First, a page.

A quilt of intricate patchwork: In the Indonesian archipelago, varying traditions herald Christmas

Joaquim Magalhães de Castro

Present in Indonesia since the arrival of Portuguese merchants and missionaries in the 16th century, Christianity has inevitably, over the centuries, adapted to local customs in an intricate process of acculturation. The diverse Christmas traditions on the numerous islands of the archipelago are an example of this. That is: Christians do not celebrate Christmas in the same way as each other.

In northern Sumatra, for example, the Batak people, who inhabit the villages around the magnificent Lake Toba, perpetuate a tradition called marbinda. This involves the sacrifice of animals – cows, buffaloes or pigs – bought by the most financially able and whose meat is distributed by the community, especially among the most needy. This custom intends to strengthen community and kinship ties, in addition to providing a moment of joint celebration of the joys of Christmas. The Batak designate kinship from sa sada hudon, that is, ‘being able to taste food from the same table’.

Moving on to Java. Despite its profoundly urban character, there are those in Jakarta who keep the Christmas tradition alive. This is the case of the Portuguese-descendant community in the Tugu neighborhood, which marks the festivity with a ritual procession called rabo-rabo. This begins in the nearest church, after the Eucharist, followed  by a very lively procession, as the faithful sing and dance to the sound of Kerocong music all the way. After the procession, the faithful visit each other’s homes, taking advantage of the opportunity to find out about the state of health of their neighbors and, in true Christian spirit, ask for forgiveness from those who have been offended. This is the result of the fusion of Portuguese and Betawi traditions – an ethnic group resulting from the miscegenation of people from various origins.

In Java, more precisely in its heart – Yogjakarta – the so-called cultural capital, instead of traditional shadow puppet shows with the usual legends of the Mahabharata and Ramayana, local Christians are entertained through the same theatrical form with biblical narratives. This peculiar type of artistic expression, very popular among Christian Javanese, is called wayang wahyu. And for characters, we have the great figures of Christianity, including Jesus Christ himself. The wayang wahyu was created in 1959, in Surakarta, by the Dutch missionary Timotheus L. Wignyosoebroto. The inspiration came to him years before when he saw a shadow puppet show that portrayed an episode from the Old Testament. Even today, Wayang Wahyu plays are performed in various churches in Central Java during the Christmas period.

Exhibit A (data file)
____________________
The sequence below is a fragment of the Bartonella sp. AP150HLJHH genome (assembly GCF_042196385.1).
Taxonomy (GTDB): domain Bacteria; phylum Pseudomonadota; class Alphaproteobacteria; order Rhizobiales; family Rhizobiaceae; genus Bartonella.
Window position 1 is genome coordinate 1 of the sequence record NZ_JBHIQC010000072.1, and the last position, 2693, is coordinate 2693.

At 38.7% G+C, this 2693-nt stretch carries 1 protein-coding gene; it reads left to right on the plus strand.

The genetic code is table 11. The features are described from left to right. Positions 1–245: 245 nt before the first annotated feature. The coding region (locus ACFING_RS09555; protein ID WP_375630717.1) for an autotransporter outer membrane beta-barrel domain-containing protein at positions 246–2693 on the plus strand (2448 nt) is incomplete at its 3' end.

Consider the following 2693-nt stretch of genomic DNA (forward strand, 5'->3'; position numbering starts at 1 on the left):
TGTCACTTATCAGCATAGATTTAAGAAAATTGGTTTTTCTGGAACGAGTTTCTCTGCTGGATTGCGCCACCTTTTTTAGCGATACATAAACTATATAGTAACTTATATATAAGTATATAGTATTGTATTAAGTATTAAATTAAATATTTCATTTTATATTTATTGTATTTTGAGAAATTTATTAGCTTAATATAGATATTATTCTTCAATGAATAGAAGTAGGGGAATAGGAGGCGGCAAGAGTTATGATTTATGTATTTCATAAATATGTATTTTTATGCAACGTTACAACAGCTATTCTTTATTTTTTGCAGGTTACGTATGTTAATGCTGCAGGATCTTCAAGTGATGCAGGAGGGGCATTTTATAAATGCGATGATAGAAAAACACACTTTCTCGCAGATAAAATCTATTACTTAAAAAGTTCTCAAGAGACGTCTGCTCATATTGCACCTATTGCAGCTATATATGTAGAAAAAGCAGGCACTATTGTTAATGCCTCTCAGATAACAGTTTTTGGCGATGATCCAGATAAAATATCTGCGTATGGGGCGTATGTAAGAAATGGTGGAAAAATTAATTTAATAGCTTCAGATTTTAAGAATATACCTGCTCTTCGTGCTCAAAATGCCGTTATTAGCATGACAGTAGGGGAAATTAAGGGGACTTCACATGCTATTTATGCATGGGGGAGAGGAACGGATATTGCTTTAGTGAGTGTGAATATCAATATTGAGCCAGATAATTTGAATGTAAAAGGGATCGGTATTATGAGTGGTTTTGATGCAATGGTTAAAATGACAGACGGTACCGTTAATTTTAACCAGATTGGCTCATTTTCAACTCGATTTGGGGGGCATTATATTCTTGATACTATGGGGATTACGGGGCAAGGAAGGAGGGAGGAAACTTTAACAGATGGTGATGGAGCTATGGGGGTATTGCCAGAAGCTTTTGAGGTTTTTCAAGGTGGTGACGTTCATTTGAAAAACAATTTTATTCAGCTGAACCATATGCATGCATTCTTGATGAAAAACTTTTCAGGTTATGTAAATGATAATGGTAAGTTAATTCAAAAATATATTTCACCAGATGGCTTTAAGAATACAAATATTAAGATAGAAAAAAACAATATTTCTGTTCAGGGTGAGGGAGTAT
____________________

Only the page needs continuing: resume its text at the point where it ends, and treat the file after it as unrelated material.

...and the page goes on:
In Bali, in addition to Christmas trees, local Christians decorate the outside of their homes with the traditional penjor: a long bamboo decorated with palm leaves bent over the road. The penjor, a Balinese symbol par excellence, represents well-being and prosperity. There is also the communal tradition of ngejot (practiced as well by Muslims and Hindus) which consists of offering homemade food to neighbors, friends and family as a form of gratitude, thus highlighting the importance of religious tolerance.

In the north of Celebes, among members of the mostly Christian community of Minahasan, Christmas celebrations begin in the first days of December inside the many churches of Manado, the most important city. At this time, believers visit cemeteries to honor deceased relatives and decorate their graves with flowers, candles and lamps. This tradition, called kunci taon, usually ends the Christmas celebrations, and is followed by a parade in which participants wear curious costumes alluding to the Christmas season.

In welcoming the birth of Jesus Christ, the inhabitants of the island of Flores – where Catholicism predominates – add to the traditional celebrations the habit of shooting the meriam bambu, that is, “bamboo cannon”. It is one more of the numerous customs that evoke the passage of the Portuguese in the archipelago. In truth, the meriam bambu is just one of many forms of fireworks displays. The gunpowder is inserted into a small hole at one end of a bamboo cane, which acts as a cannon.

In the province of Irian Jaya, the Papuans observe their bakar batu at Christmas, an ancestral custom intended to express gratitude and the need to share. On that day, before mass, local Christians cook pork with sweet potatoes, cabbage, papaya and other ingredients with the help of a mound of previously heated stones. Outside the Christmas context, this peculiar culinary habit serves to honor the visits of the highest personalities to the villages.

(Photo: Joaquim Magalhães de Castro)